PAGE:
“We have more air policing presence in the air, and also on land with more NATO troops, training, and being active in the region. So, NATO has increased its military presence in the Black Sea region, because we recognise the great strategic importance of this region for all NATO allies but also of course for our close partner, Ukraine.
“We have a Romanian led Multinational Brigade, based in Craiova, in Romania. And we are also stepping up our support for our partners, Ukraine and the Georgia, including with some support, help to their different maritime forces, including the coast guards and the last time I visited the Ukraine, we went to Odessa, we saw the Naval Academy in Odessa where actually NATO provides support to Ukraine by helping to train personnel for their Navy.”
Another journalist asked Stoltenberg when Ukraine would join NATO, as regarding Black Sea neighbor Georgia “there were a number of signals that Georgia is very close to getting a membership action plan”? NATO’s Membership Action Plan (MAP) is the final stage before full membership.
At the 2008 NATO summit in fellow Black Sea nation Romania, the alliance pledged “these countries (Ukraine and Georgia] will become members of NATO.” There are two major impediments to joining NATO: unresolved territorial conflicts and the presence of foreign (that is, non-NATO) troops in the country. Four months after NATO declared Georgia to be a future member Georgia decided to resolve both those issues at one time by invading breakaway South Ossetia, with Abkhazia to follow, where Russian peacekeepers were stationed. The two regions would be subdued and incorporated; the Russian troops would be evicted; Georgia would be ready for NATO membership.
After the 2008 NATO summit Senators Hillary Clinton, John McCain and Barack Obama, all three then presidential candidates. issued official statements supporting NATO membership for Georgia and Ukraine.
Stoltenberg’s response to the journalist’s query confirms this:
“NATO’s door remains open. We have in a very successful way, step by step, invited new countries to join the Alliance and just over the last couple of years. NATO has been enlarged with Montenegro, and North Macedonia and NATO made a decision, back in 2008, about the membership of Ukraine.
“We stand by that decision and all subsequent decisions following that Summit. I was actually present at that Summit back in 2008, and as I said, NATO has reiterated the decision.”
A third journalist asked Stoltenberg whether it wasn’t a “necessity to revise and renew the NATO enlargement policy which already became a subject of Russian propaganda?” and he said this in response:
“At the beginning of the 1990s we were 16 members, now we are 30 members and we added two members just over the last few years. So the NATO enlargement policy has been a great success simply because it has invited more and more countries of millions of people, into the family, into our collective defence institutions and the cooperation we have in NATO. And as I said, NATO’s door remains open, and we work with countries like Ukraine.
“Ukraine is recognised as a candidate for NATO membership. NATO allies help and support Ukrainian efforts to join the Alliance.”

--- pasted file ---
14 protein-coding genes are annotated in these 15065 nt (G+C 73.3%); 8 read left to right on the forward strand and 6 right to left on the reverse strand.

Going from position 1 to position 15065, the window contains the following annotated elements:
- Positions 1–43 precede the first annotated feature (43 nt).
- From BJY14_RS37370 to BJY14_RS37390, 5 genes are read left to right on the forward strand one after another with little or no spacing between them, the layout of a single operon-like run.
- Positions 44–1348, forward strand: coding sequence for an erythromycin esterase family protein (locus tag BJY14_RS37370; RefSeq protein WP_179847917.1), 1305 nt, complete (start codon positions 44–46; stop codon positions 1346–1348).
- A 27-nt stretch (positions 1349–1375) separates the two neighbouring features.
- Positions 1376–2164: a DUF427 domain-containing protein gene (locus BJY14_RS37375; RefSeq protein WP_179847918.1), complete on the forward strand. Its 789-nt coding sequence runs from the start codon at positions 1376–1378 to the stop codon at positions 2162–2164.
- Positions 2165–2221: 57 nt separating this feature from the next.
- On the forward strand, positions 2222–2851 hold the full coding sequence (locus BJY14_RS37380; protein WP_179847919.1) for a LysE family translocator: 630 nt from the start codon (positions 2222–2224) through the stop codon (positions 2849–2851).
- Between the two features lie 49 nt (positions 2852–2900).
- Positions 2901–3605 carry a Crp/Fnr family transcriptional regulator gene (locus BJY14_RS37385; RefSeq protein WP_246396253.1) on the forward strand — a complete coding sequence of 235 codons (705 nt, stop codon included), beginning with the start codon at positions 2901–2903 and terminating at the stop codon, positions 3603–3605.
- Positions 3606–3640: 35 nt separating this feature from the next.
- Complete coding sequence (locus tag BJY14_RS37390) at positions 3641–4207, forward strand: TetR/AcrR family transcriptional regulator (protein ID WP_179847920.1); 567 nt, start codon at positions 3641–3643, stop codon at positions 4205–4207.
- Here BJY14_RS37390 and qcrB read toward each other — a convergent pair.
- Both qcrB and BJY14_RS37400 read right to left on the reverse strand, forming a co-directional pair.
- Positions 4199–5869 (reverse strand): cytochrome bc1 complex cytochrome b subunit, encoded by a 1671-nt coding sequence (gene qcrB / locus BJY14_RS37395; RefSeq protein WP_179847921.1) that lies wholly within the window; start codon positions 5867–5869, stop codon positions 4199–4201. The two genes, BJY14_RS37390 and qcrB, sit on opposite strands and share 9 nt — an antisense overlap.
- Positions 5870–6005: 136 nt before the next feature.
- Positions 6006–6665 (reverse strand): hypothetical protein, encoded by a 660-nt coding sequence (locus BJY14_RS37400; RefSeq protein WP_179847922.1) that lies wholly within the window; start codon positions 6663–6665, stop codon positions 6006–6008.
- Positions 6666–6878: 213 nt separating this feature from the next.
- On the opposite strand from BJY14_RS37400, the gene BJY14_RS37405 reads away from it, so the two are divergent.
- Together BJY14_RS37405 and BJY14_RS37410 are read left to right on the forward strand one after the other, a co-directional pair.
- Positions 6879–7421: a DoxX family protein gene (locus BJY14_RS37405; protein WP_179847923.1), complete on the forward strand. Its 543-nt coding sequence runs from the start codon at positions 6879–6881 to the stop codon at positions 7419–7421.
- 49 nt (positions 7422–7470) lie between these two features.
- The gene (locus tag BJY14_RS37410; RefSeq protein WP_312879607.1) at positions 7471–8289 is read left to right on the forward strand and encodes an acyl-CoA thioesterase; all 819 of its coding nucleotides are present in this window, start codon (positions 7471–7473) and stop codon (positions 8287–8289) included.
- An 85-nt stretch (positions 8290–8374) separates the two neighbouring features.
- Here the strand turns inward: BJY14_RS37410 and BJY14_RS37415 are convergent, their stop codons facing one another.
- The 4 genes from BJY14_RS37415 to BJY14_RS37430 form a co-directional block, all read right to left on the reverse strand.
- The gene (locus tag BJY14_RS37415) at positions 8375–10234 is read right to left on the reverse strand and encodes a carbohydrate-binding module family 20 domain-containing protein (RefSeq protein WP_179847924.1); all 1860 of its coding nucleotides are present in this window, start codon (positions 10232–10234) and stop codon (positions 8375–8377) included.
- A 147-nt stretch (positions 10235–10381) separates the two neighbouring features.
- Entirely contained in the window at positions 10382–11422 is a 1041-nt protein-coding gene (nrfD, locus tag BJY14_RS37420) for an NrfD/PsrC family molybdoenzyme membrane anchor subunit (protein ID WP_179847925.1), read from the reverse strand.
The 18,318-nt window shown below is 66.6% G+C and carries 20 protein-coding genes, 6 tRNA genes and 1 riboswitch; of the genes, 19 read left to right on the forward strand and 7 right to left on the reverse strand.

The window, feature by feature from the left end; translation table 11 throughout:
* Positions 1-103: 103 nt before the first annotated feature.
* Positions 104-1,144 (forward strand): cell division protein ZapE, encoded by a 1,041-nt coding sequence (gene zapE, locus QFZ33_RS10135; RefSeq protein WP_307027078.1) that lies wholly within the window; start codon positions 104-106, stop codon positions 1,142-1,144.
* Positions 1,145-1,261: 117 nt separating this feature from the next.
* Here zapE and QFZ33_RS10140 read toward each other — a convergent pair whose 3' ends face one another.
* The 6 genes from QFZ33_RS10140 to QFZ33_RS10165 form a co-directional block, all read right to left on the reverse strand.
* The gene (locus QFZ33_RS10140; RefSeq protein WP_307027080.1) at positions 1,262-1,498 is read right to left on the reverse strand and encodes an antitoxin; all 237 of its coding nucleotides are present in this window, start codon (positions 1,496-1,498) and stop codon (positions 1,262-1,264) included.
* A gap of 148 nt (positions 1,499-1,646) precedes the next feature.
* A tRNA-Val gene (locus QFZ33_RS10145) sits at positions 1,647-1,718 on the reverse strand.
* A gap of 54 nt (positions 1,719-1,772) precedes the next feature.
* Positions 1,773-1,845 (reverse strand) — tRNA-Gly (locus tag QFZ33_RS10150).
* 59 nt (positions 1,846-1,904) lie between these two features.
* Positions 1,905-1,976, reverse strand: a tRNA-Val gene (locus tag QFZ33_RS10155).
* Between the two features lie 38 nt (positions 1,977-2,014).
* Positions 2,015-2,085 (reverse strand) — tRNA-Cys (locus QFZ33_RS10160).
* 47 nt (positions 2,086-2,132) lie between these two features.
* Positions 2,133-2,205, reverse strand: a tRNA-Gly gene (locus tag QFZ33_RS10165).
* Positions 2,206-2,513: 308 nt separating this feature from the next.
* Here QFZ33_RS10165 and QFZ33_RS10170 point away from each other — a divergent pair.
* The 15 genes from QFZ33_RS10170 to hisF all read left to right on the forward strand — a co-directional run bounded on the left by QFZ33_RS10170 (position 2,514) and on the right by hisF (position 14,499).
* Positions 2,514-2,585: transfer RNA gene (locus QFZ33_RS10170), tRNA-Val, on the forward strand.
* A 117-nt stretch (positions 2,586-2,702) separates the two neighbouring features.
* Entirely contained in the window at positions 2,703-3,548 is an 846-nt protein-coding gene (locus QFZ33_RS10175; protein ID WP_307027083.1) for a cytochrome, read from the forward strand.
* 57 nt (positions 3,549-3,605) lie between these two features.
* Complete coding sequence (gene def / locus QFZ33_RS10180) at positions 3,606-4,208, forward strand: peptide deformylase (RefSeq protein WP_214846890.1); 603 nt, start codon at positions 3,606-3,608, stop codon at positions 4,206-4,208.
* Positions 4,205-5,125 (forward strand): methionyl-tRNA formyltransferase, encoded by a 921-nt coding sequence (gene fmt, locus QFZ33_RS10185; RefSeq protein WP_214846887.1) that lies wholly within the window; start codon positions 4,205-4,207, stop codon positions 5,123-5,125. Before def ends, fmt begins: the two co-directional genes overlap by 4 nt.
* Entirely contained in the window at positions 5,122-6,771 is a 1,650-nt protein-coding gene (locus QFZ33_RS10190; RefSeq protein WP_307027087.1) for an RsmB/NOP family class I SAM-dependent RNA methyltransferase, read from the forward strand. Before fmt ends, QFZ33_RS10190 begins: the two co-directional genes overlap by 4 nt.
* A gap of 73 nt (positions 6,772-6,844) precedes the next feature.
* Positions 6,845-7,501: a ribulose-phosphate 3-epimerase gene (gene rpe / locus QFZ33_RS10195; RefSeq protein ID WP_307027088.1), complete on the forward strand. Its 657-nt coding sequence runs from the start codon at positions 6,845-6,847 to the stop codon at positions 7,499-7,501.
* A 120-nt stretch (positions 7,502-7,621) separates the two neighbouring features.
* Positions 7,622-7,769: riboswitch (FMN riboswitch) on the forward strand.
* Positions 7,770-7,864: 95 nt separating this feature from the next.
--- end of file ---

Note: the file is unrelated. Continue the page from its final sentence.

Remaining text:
The Ukrainian prime minister also responded to the question:
“I would like to add also with my answer. Well first of all, when we talk about the future the perspective and the aspirations of Ukraine, of course the NATO membership for Ukraine is a key priority, it is reflected in our Constitution. And we discussed it with the Secretary General, and we are absolutely ready.
“And we are indeed doing our homework very well, we have passed a number of legislations ,we are reforming our armed forces, we are moving towards NATO standards, we are conducting joint manoeuvres and exercises and work together in the peacekeeping operations in the name of the NATO contingent. We have got quite a number of achievements, which now give us hope that we can implement our homework quite quickly. And, as Secretary General stated today, the achievement of the standards of NATO in the sector of security and defence of Ukraine will indeed be a precondition leading us to the NATO membership.
“Indeed, our short term strategy at the moment is indeed the aspiration to receive the MAP, and of course, we want to catch up with Georgia and receive the MAP, but we are working actively over this and we feel that our meeting today is quite a positive and symbolic signal, which gives us positive charge, and positive hope.”
Stoltenberg then launched into a lengthy diatribe against Russia, condemning it for several reasons, none of them related to the security of Ukraine. In his words
security services tried to quell the clear and strong voice for democracy, the freedom of peaceful demonstration, the freedom of free speech and fundamental democratic rights.
violent suppression and the arbitrary detention of thousands of peaceful protestors and journalists across Russia.
the politically motivated arrest and detention of Alexey Navalny.
targeting the victim of an attempted killing, assassination using a banned chemical agent to try to take his life, while the attackers remain at large.
He completed his tirade with:
“NATO has also clearly condemned the attempt to take the life of Alexei Navalny by using a chemical agent, which is a clear violation of the ban on all chemical weapons. So we continue to call on Russia to bring those responsible to justice and fully cooperate with the Organisation for the Prohibition on Chemical Weapons on an impartial investigation.”
On the military-security front he castigated Russia for the following alleged threats to regional and world peace:
we have seen a significant Russian military buildup, over the last years.
we have seen aggressive military actions by Russia against Georgia, against Ukraine, illegally annexing Crimea.
we have seen a build up all the way from the Barents Sea, The Baltic Sea, the Black Sea, down to the Mediterranean.
He neglected to point out that Russia borders the Baltic, Barents and Black Seas and had done for centuries before NATO existed.
In keeping with the standard NATO line that the targeted country threatens the military adversary who has advanced to his borders by in any manner preparing to defend itself, Stoltenberg provided this tidy “if you want peace, prepare for war” species of sophism to round off his blanket condemnation of Russia, the only non-NATO member and partner in the Black Sea:
“It has also triggered, the largest and strongest reinforcement of NATO’s collective defence since the end of the Cold War, with the deployment of battle groups in eastern part of the Alliance in the Baltic countries, and in Poland, increased presence also in the Black Sea region, high readiness of armed forces, and also of the years of reducing defence spending, all NATO allies are now investing more in defence.”
If you want war, prepare for war.